Digital chronic care platform Omada is deepening its relationship with Blue Cross and Blue Shield of Minnesota (Blue Cross), inking a new deal that provides the insurer’s commercial plan members access to the startup’s Type 2 diabetes care platform.
As part of yesterday’s news, Blue Cross also announced it would be making a strategic investment in Omada; however, the actual value of this investment was not disclosed.
Omada’s Type 2 Diabetes Digital Care program includes a combination of digital resources and a human diabetes coach. The tool also connects participants to peer networks and weekly interactive sessions.
WHY IT MATTERS
More and more payers are offering digital tools to their members. Even life insurers are getting involved, with John Hancock recently unveiling a new wearable called Aspire to help its member with diabetes management.
Livongo has also made strides working with payers. In October the company made a deal with the US government, giving federal employees insured by the government with Type 1 or Type 2 diabetes access to the digital program.
There has generally been a lot of discussion and concern about how digital tools will be reimbursed, but these recent deals could mark an avenue.
THE LARGER TREND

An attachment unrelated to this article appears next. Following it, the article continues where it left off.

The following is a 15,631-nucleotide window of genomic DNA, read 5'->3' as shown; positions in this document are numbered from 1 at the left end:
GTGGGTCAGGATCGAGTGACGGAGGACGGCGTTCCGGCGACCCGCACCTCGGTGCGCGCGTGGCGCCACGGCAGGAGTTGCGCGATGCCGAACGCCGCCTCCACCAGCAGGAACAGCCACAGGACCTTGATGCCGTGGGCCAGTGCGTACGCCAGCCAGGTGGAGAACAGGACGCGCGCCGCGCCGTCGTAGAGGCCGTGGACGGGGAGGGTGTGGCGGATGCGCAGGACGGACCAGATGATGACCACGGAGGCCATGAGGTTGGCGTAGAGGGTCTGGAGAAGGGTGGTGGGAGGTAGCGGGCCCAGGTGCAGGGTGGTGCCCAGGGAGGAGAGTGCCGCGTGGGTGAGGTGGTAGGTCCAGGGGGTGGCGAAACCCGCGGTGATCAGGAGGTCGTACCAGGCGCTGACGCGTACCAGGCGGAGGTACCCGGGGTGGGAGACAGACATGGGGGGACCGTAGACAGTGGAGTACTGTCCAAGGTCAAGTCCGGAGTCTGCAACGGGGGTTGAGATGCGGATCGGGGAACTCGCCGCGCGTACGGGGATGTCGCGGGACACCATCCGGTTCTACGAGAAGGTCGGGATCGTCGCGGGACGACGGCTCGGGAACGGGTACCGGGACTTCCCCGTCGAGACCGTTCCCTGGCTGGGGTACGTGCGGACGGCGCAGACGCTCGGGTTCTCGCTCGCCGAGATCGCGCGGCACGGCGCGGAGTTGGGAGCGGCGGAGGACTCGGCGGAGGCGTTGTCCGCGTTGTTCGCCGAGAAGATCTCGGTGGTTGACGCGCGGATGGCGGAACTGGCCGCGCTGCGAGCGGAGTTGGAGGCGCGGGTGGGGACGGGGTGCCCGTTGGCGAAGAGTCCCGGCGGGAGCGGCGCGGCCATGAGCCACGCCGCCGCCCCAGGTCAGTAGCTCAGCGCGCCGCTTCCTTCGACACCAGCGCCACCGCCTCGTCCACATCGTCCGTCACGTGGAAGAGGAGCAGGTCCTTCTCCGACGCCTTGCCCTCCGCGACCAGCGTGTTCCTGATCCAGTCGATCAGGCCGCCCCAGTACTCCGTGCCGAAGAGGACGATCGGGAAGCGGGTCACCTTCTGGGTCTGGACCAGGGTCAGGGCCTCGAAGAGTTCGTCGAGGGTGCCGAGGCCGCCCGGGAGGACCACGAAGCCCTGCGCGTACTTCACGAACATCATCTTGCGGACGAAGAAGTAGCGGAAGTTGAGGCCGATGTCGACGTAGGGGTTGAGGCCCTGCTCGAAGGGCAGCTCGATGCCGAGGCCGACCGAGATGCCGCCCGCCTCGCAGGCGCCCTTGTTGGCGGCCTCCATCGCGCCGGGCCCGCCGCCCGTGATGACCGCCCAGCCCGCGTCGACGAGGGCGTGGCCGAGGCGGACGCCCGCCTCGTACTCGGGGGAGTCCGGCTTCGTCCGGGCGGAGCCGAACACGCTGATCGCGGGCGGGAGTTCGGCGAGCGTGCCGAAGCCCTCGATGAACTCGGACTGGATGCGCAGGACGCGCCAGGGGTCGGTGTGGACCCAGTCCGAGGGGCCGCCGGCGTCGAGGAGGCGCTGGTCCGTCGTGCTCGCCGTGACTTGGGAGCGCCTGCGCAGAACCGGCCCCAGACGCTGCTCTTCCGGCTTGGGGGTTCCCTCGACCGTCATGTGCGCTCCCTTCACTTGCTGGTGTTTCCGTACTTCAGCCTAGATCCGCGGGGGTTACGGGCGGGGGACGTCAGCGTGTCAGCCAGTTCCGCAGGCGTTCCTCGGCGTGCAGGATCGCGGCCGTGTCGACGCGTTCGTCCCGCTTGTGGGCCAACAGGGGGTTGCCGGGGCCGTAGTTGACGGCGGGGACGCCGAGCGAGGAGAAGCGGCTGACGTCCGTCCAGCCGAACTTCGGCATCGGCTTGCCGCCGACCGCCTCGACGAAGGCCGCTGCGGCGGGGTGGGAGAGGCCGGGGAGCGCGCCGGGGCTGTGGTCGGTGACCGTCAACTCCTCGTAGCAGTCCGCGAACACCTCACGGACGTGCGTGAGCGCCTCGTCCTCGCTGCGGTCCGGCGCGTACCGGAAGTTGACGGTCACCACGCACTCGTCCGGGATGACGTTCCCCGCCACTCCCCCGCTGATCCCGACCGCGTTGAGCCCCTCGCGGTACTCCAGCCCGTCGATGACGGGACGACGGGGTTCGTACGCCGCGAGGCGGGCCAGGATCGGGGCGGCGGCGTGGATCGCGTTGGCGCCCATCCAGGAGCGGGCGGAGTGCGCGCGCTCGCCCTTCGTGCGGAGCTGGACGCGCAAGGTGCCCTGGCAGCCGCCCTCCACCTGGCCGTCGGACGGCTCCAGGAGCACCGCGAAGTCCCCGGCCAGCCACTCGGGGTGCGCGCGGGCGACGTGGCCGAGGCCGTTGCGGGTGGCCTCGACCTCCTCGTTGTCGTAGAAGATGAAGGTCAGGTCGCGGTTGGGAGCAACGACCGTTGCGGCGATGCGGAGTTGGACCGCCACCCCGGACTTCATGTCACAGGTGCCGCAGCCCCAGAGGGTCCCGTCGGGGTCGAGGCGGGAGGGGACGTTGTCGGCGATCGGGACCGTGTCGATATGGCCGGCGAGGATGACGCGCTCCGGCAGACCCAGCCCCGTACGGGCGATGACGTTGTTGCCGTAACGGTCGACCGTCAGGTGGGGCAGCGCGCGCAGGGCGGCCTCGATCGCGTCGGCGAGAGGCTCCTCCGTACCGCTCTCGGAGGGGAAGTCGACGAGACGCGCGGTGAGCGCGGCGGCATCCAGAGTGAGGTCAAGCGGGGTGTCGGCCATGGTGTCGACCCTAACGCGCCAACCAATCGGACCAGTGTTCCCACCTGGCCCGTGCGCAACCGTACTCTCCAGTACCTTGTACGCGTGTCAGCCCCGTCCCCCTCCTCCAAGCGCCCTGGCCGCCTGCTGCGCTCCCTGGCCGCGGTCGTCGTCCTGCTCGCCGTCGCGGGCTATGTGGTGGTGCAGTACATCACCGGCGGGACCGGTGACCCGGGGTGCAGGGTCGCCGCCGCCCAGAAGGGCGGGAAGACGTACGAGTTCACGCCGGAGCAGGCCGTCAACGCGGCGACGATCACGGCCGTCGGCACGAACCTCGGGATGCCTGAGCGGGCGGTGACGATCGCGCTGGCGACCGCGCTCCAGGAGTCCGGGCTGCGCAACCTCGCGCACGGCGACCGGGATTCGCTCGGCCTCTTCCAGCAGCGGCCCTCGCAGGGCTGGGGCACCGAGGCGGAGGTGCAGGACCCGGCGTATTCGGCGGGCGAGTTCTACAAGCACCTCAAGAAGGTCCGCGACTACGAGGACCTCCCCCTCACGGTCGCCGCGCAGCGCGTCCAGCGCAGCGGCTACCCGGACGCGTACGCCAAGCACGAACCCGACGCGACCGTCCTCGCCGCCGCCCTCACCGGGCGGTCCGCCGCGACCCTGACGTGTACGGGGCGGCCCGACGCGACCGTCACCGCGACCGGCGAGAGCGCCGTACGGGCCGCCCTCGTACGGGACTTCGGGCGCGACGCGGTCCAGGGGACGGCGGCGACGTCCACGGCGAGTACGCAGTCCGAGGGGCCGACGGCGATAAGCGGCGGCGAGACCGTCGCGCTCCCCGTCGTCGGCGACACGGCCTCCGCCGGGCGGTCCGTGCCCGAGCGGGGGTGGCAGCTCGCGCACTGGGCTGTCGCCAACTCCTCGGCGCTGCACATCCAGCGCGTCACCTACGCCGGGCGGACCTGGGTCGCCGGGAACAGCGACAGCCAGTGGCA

Over the last year Omada has been on a raising spree. In June it announced a $73 million funding round, and then not six months later it announced yet another cash infusion, this time a strategic investment from Intermountain Ventures for an undisclosed amount.
Last month the digital chronic care company announced that the Abbott’s FreeStyle Libre continuous glucose monitor would integrate with Omada’s health coaching platform.
While Omada is best known for its diabetes management capabilities, it has also ventured into the mental health space. In January it entered a licensing agreement with Lantern Health, a digital mental health company that shut down its commercial operations in 2018, with plans to integrate Lantern’s software into its existing infrastructure.
ON THE RECORD
“Blue Cross and Blue Shield of Minnesota has a strong record of providing support to people living with Type 2 diabetes, from their investments in awareness and prevention to the recent announcement that the insurer would cover insulin costs at no charge,” Omada Health cofounder and CEO Sean Duffy said in a statement. “Our work together goes back six years, and the decision to expand our focus beyond diabetes prevention to include a Type 2 diabetes management care program will provide an industry-leading solution for Minnesota-based employers, and a personalized solution for individuals with Type 2 diabetes.”